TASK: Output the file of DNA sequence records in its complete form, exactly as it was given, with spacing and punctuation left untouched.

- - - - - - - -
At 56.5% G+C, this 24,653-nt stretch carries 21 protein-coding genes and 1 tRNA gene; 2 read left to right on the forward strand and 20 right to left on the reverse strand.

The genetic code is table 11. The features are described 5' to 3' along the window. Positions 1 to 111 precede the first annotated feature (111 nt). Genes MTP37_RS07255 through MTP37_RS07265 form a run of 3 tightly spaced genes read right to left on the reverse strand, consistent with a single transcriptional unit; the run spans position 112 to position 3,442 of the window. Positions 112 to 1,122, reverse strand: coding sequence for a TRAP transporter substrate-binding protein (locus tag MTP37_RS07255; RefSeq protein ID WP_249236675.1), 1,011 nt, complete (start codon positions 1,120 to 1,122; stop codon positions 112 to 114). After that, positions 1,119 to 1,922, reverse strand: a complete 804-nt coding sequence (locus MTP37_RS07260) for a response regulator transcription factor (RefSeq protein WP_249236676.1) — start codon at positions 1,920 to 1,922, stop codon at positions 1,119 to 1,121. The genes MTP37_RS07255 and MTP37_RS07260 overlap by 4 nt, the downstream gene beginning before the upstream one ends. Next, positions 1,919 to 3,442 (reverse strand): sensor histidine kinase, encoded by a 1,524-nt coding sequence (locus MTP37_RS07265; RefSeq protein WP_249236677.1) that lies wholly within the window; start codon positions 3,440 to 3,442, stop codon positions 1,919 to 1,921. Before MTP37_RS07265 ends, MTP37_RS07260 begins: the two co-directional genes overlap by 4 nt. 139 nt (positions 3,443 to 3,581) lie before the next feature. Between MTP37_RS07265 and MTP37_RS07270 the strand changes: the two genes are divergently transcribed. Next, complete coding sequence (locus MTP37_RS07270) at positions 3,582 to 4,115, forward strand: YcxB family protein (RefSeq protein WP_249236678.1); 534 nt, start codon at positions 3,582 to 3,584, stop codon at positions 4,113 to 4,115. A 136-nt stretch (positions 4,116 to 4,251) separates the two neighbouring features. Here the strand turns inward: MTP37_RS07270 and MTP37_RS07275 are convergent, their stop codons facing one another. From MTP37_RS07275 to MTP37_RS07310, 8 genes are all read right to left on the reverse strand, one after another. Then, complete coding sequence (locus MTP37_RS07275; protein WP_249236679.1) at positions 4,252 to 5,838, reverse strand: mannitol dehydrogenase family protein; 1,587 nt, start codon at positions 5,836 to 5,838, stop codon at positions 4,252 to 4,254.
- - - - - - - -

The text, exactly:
At 56.5% G+C, this 24,653-nt stretch carries 21 protein-coding genes and 1 tRNA gene; 2 read left to right on the forward strand and 20 right to left on the reverse strand.

The genetic code is table 11. The features are described 5' to 3' along the window. Positions 1 to 111 precede the first annotated feature (111 nt). Genes MTP37_RS07255 through MTP37_RS07265 form a run of 3 tightly spaced genes read right to left on the reverse strand, consistent with a single transcriptional unit; the run spans position 112 to position 3,442 of the window. Positions 112 to 1,122, reverse strand: coding sequence for a TRAP transporter substrate-binding protein (locus tag MTP37_RS07255; RefSeq protein ID WP_249236675.1), 1,011 nt, complete (start codon positions 1,120 to 1,122; stop codon positions 112 to 114). After that, positions 1,119 to 1,922, reverse strand: a complete 804-nt coding sequence (locus MTP37_RS07260) for a response regulator transcription factor (RefSeq protein WP_249236676.1) — start codon at positions 1,920 to 1,922, stop codon at positions 1,119 to 1,121. The genes MTP37_RS07255 and MTP37_RS07260 overlap by 4 nt, the downstream gene beginning before the upstream one ends. Next, positions 1,919 to 3,442 (reverse strand): sensor histidine kinase, encoded by a 1,524-nt coding sequence (locus MTP37_RS07265; RefSeq protein WP_249236677.1) that lies wholly within the window; start codon positions 3,440 to 3,442, stop codon positions 1,919 to 1,921. Before MTP37_RS07265 ends, MTP37_RS07260 begins: the two co-directional genes overlap by 4 nt. 139 nt (positions 3,443 to 3,581) lie before the next feature. Between MTP37_RS07265 and MTP37_RS07270 the strand changes: the two genes are divergently transcribed. Next, complete coding sequence (locus MTP37_RS07270) at positions 3,582 to 4,115, forward strand: YcxB family protein (RefSeq protein WP_249236678.1); 534 nt, start codon at positions 3,582 to 3,584, stop codon at positions 4,113 to 4,115. A 136-nt stretch (positions 4,116 to 4,251) separates the two neighbouring features. Here the strand turns inward: MTP37_RS07270 and MTP37_RS07275 are convergent, their stop codons facing one another. From MTP37_RS07275 to MTP37_RS07310, 8 genes are all read right to left on the reverse strand, one after another. Then, complete coding sequence (locus MTP37_RS07275; protein WP_249236679.1) at positions 4,252 to 5,838, reverse strand: mannitol dehydrogenase family protein; 1,587 nt, start codon at positions 5,836 to 5,838, stop codon at positions 4,252 to 4,254.